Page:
I also think its important to question why she’s constantly being styled in a way that overshadows her talent and beauty. I mean, if she walked the red carpet in a slam-dunk fabulous dress with perfect hair and makeup we’d be so busy talking about how great she looks and then we probably wouldn’t even have time to discuss her weight… hmmm wouldn’t that be awesome!



I’ve Lost Weight and Still Feel Like a “Big Girl” (Curvy Convo)


Hey CeCe,

I’ve been reading your blog for quite awhile now. I recently made a decision to lose weight earlier this year. I did a complete diet change, and I have been working out constantly. As of now I have lost over a total of 60lbs.

I am fine with not being skinny. I am more concerned about being healthy. My problem is, I can’t adapt to the “new me.” I guess I shouldn’t say new me because I’ve always been the same person.  Family and Friends constantly compliment me over this major transformation.
Of course, I say thank you and tell them what I’ve been doing to lose the weight. However, In my mind I’m still that “big girl”. I can’t seem to shake her out my life. She’s like a shadow I can’t hide from. I can shop at new places, and my body is more womanly than ever.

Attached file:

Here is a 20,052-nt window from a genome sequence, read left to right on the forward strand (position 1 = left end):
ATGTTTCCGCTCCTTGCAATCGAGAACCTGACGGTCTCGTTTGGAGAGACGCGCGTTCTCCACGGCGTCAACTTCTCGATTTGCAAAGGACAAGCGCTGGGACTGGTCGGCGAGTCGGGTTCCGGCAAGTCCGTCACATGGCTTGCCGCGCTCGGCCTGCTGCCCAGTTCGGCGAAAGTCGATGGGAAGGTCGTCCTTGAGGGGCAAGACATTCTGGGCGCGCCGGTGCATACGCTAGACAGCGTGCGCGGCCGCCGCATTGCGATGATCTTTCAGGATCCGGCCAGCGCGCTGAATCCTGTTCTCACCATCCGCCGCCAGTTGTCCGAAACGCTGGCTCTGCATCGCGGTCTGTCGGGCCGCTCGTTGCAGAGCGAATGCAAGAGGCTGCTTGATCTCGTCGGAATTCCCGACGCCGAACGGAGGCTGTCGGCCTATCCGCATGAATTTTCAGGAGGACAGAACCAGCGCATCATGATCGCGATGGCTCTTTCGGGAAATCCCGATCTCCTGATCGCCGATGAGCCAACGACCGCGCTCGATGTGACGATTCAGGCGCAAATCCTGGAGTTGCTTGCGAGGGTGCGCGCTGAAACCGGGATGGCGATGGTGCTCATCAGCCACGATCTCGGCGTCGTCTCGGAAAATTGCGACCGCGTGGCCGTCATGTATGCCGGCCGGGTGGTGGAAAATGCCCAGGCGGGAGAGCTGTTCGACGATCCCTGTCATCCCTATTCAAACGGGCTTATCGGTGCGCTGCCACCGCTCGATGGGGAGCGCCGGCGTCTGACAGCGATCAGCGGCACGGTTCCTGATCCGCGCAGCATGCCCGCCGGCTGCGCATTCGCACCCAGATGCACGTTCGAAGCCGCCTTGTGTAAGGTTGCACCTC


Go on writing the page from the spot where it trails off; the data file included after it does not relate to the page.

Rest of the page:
How do I learn to let her go? What makes it so hard to say goodbye to the old you?
Signed- CL
Hi CL,
I know there are some girls reading this who have lost significant amounts of weight… I’m really hoping they’ll leave comments for you down below because they probably have some great advice for us.
You and I have been emailing a bit over the past week, thanks so much for being patient while I  learned how to work my camera and filmed a video response for you… The video is blurry (augh!) but I’m still learning…so, here you go!

From the emails you’ve sent, you seem like a cool and confident girl. Please remember that you haven’t changed and from one size to the next, who you are wont change. We often ask people to look past appearances and see the person inside… I think we have to remember to do the same for ourselves.
Like I said in the video, treating our former/heavier self like a horrible person discounts all of the amazing things we’ve accomplished at a larger size. Life doesn’t begin when we lose weight, so we have to remember to honor all the different stages of our lives that help us to become who we are.
You’re a valuable person at your current size and you were a valuable person 60 pounds ago.
Hope that helps (…anyone else have thoughts for CL?)